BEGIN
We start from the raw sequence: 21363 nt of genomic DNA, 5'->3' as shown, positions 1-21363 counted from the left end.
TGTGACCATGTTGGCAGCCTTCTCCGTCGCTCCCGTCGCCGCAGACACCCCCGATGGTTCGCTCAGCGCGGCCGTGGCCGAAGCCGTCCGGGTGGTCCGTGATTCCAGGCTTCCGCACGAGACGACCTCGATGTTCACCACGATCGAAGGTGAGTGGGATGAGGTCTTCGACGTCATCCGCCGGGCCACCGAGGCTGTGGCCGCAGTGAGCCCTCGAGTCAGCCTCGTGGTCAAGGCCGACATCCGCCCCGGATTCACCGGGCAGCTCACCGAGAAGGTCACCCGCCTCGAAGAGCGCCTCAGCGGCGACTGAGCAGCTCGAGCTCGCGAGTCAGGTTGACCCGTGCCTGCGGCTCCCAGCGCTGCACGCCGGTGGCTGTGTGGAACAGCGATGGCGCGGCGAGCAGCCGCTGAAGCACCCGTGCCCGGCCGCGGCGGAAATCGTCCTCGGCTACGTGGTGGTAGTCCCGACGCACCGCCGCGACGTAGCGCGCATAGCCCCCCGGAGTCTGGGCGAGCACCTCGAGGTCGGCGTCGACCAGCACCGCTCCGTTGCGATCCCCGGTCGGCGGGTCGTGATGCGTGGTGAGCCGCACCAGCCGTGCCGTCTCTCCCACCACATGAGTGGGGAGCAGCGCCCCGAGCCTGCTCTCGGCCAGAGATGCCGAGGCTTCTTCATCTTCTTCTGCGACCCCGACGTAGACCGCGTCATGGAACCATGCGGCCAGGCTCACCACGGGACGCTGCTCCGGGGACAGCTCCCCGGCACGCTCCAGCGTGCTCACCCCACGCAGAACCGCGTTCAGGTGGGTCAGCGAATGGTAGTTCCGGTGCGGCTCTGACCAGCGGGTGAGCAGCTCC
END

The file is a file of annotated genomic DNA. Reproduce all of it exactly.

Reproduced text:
We start from the raw sequence: 21363 nt of genomic DNA, 5'->3' as shown, positions 1-21363 counted from the left end.
TGTGACCATGTTGGCAGCCTTCTCCGTCGCTCCCGTCGCCGCAGACACCCCCGATGGTTCGCTCAGCGCGGCCGTGGCCGAAGCCGTCCGGGTGGTCCGTGATTCCAGGCTTCCGCACGAGACGACCTCGATGTTCACCACGATCGAAGGTGAGTGGGATGAGGTCTTCGACGTCATCCGCCGGGCCACCGAGGCTGTGGCCGCAGTGAGCCCTCGAGTCAGCCTCGTGGTCAAGGCCGACATCCGCCCCGGATTCACCGGGCAGCTCACCGAGAAGGTCACCCGCCTCGAAGAGCGCCTCAGCGGCGACTGAGCAGCTCGAGCTCGCGAGTCAGGTTGACCCGTGCCTGCGGCTCCCAGCGCTGCACGCCGGTGGCTGTGTGGAACAGCGATGGCGCGGCGAGCAGCCGCTGAAGCACCCGTGCCCGGCCGCGGCGGAAATCGTCCTCGGCTACGTGGTGGTAGTCCCGACGCACCGCCGCGACGTAGCGCGCATAGCCCCCCGGAGTCTGGGCGAGCACCTCGAGGTCGGCGTCGACCAGCACCGCTCCGTTGCGATCCCCGGTCGGCGGGTCGTGATGCGTGGTGAGCCGCACCAGCCGTGCCGTCTCTCCCACCACATGAGTGGGGAGCAGCGCCCCGAGCCTGCTCTCGGCCAGAGATGCCGAGGCTTCTTCATCTTCTTCTGCGACCCCGACGTAGACCGCGTCATGGAACCATGCGGCCAGGCTCACCACGGGACGCTGCTCCGGGGACAGCTCCCCGGCACGCTCCAGCGTGCTCACCCCACGCAGAACCGCGTTCAGGTGGGTCAGCGAATGGTAGTTCCGGTGCGGCTCTGACCAGCGGGTGAGCAGCTCC